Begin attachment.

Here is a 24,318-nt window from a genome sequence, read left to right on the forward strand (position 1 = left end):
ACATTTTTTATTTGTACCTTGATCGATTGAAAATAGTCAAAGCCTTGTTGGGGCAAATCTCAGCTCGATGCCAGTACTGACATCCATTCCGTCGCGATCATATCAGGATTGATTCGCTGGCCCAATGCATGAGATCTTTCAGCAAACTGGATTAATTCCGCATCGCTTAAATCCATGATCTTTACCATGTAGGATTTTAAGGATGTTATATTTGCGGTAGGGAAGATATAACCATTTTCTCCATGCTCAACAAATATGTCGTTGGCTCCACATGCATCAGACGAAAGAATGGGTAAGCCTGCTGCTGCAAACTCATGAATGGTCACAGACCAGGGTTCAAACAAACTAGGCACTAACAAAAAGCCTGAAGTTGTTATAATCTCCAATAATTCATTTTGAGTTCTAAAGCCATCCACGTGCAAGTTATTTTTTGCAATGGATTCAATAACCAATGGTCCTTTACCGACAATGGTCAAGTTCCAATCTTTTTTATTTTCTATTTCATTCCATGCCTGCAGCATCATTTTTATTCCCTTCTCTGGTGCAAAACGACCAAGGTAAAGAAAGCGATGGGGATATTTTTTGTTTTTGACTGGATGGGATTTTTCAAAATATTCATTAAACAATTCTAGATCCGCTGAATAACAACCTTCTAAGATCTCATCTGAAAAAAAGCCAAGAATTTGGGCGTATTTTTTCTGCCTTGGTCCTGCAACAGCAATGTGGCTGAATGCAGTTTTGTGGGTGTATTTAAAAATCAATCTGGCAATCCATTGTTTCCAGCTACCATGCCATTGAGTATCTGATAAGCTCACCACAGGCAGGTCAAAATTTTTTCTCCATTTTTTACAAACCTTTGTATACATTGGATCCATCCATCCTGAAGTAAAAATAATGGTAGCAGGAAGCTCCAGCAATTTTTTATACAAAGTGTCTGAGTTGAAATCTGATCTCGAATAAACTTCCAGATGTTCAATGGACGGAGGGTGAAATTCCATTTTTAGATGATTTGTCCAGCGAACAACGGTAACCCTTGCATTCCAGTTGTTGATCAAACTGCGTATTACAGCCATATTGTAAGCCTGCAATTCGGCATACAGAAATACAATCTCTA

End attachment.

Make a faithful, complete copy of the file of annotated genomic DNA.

Here is a 24,318-nt window from a genome sequence, read left to right on the forward strand (position 1 = left end):
ACATTTTTTATTTGTACCTTGATCGATTGAAAATAGTCAAAGCCTTGTTGGGGCAAATCTCAGCTCGATGCCAGTACTGACATCCATTCCGTCGCGATCATATCAGGATTGATTCGCTGGCCCAATGCATGAGATCTTTCAGCAAACTGGATTAATTCCGCATCGCTTAAATCCATGATCTTTACCATGTAGGATTTTAAGGATGTTATATTTGCGGTAGGGAAGATATAACCATTTTCTCCATGCTCAACAAATATGTCGTTGGCTCCACATGCATCAGACGAAAGAATGGGTAAGCCTGCTGCTGCAAACTCATGAATGGTCACAGACCAGGGTTCAAACAAACTAGGCACTAACAAAAAGCCTGAAGTTGTTATAATCTCCAATAATTCATTTTGAGTTCTAAAGCCATCCACGTGCAAGTTATTTTTTGCAATGGATTCAATAACCAATGGTCCTTTACCGACAATGGTCAAGTTCCAATCTTTTTTATTTTCTATTTCATTCCATGCCTGCAGCATCATTTTTATTCCCTTCTCTGGTGCAAAACGACCAAGGTAAAGAAAGCGATGGGGATATTTTTTGTTTTTGACTGGATGGGATTTTTCAAAATATTCATTAAACAATTCTAGATCCGCTGAATAACAACCTTCTAAGATCTCATCTGAAAAAAAGCCAAGAATTTGGGCGTATTTTTTCTGCCTTGGTCCTGCAACAGCAATGTGGCTGAATGCAGTTTTGTGGGTGTATTTAAAAATCAATCTGGCAATCCATTGTTTCCAGCTACCATGCCATTGAGTATCTGATAAGCTCACCACAGGCAGGTCAAAATTTTTTCTCCATTTTTTACAAACCTTTGTATACATTGGATCCATCCATCCTGAAGTAAAAATAATGGTAGCAGGAAGCTCCAGCAATTTTTTATACAAAGTGTCTGAGTTGAAATCTGATCTCGAATAAACTTCCAGATGTTCAATGGACGGAGGGTGAAATTCCATTTTTAGATGATTTGTCCAGCGAACAACGGTAACCCTTGCATTCCAGTTGTTGATCAAACTGCGTATTACAGCCATATTGTAAGCCTGCAATTCGGCATACAGAAATACAATCTCTA